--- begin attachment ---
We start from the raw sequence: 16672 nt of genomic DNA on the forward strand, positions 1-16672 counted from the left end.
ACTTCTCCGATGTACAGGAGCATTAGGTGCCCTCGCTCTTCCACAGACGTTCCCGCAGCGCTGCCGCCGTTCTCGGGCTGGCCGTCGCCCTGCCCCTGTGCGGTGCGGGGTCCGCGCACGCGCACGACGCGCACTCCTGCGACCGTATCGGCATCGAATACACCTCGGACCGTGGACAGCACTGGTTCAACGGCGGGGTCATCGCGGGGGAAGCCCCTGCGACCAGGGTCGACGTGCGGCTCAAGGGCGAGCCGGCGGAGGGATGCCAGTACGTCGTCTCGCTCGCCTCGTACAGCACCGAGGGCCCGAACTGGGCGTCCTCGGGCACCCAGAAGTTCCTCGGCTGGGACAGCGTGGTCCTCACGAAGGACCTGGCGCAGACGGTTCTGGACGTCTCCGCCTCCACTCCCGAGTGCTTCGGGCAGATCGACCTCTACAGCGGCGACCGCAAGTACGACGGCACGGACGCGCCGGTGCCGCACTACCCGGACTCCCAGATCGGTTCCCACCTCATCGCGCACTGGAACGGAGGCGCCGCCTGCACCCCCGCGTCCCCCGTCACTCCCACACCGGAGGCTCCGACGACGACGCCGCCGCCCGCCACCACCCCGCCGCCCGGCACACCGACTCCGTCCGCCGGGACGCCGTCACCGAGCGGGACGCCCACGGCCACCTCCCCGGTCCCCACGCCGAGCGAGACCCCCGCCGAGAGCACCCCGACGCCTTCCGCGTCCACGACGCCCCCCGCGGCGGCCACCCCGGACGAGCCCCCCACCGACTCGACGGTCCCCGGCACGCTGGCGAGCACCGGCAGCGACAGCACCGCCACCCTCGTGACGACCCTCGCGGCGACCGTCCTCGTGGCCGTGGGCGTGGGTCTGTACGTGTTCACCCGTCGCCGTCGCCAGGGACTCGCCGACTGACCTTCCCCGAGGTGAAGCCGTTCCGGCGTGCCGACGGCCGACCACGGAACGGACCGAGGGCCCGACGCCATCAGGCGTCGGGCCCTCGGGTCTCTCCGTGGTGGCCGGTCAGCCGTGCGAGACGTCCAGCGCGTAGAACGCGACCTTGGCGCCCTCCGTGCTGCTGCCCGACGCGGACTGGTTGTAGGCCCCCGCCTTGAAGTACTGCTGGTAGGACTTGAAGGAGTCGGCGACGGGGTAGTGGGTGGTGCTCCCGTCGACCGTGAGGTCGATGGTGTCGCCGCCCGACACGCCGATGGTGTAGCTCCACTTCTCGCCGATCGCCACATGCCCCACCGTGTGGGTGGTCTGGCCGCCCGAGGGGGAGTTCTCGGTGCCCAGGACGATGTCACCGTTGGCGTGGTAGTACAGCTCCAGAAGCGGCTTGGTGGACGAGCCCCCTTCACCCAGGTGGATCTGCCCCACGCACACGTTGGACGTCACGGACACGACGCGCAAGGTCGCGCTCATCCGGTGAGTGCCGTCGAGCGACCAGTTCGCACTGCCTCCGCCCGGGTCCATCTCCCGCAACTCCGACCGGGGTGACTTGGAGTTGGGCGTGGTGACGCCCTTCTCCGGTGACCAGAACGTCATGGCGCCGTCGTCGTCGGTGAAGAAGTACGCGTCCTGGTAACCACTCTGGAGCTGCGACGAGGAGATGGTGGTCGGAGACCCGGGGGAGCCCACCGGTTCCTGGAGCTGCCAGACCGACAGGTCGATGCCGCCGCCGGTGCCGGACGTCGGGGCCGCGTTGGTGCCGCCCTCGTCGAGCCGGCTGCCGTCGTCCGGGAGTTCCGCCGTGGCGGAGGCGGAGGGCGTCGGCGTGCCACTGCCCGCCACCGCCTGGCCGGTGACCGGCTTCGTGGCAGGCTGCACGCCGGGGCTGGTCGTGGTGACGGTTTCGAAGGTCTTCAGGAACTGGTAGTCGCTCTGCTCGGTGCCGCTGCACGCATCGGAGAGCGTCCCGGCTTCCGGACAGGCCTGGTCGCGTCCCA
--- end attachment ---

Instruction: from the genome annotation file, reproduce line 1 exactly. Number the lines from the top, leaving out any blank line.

We start from the raw sequence: 16672 nt of genomic DNA on the forward strand, positions 1-16672 counted from the left end.